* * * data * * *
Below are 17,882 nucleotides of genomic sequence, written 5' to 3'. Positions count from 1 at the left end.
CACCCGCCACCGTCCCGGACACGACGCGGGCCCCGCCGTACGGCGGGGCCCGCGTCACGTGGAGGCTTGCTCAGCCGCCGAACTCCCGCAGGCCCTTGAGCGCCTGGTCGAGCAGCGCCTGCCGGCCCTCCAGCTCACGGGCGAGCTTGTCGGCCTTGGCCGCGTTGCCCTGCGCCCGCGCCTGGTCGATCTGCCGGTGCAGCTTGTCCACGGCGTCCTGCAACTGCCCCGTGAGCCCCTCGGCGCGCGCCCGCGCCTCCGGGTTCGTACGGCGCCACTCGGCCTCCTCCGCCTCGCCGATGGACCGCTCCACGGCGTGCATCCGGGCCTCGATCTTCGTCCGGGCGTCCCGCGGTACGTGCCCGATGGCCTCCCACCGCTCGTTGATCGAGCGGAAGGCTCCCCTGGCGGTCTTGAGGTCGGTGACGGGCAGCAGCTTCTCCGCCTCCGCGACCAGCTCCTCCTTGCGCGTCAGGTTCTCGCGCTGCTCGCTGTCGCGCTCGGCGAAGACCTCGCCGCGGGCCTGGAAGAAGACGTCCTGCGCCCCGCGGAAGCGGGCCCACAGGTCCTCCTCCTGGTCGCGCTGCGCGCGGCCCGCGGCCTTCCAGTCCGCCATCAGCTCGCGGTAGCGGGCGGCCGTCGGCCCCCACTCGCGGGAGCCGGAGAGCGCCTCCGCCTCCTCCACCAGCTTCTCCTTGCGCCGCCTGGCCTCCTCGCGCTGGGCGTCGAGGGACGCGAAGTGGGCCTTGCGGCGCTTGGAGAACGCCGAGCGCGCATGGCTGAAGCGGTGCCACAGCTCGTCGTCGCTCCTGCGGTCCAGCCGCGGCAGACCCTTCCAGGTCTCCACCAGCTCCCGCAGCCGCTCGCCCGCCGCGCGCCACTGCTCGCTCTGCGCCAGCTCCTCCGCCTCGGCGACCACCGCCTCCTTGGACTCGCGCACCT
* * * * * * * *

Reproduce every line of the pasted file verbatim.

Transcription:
Below are 17,882 nucleotides of genomic sequence, written 5' to 3'. Positions count from 1 at the left end.
CACCCGCCACCGTCCCGGACACGACGCGGGCCCCGCCGTACGGCGGGGCCCGCGTCACGTGGAGGCTTGCTCAGCCGCCGAACTCCCGCAGGCCCTTGAGCGCCTGGTCGAGCAGCGCCTGCCGGCCCTCCAGCTCACGGGCGAGCTTGTCGGCCTTGGCCGCGTTGCCCTGCGCCCGCGCCTGGTCGATCTGCCGGTGCAGCTTGTCCACGGCGTCCTGCAACTGCCCCGTGAGCCCCTCGGCGCGCGCCCGCGCCTCCGGGTTCGTACGGCGCCACTCGGCCTCCTCCGCCTCGCCGATGGACCGCTCCACGGCGTGCATCCGGGCCTCGATCTTCGTCCGGGCGTCCCGCGGTACGTGCCCGATGGCCTCCCACCGCTCGTTGATCGAGCGGAAGGCTCCCCTGGCGGTCTTGAGGTCGGTGACGGGCAGCAGCTTCTCCGCCTCCGCGACCAGCTCCTCCTTGCGCGTCAGGTTCTCGCGCTGCTCGCTGTCGCGCTCGGCGAAGACCTCGCCGCGGGCCTGGAAGAAGACGTCCTGCGCCCCGCGGAAGCGGGCCCACAGGTCCTCCTCCTGGTCGCGCTGCGCGCGGCCCGCGGCCTTCCAGTCCGCCATCAGCTCGCGGTAGCGGGCGGCCGTCGGCCCCCACTCGCGGGAGCCGGAGAGCGCCTCCGCCTCCTCCACCAGCTTCTCCTTGCGCCGCCTGGCCTCCTCGCGCTGGGCGTCGAGGGACGCGAAGTGGGCCTTGCGGCGCTTGGAGAACGCCGAGCGCGCATGGCTGAAGCGGTGCCACAGCTCGTCGTCGCTCCTGCGGTCCAGCCGCGGCAGACCCTTCCAGGTCTCCACCAGCTCCCGCAGCCGCTCGCCCGCCGCGCGCCACTGCTCGCTCTGCGCCAGCTCCTCCGCCTCGGCGACCACCGCCTCCTTGGACTCGCGCACCT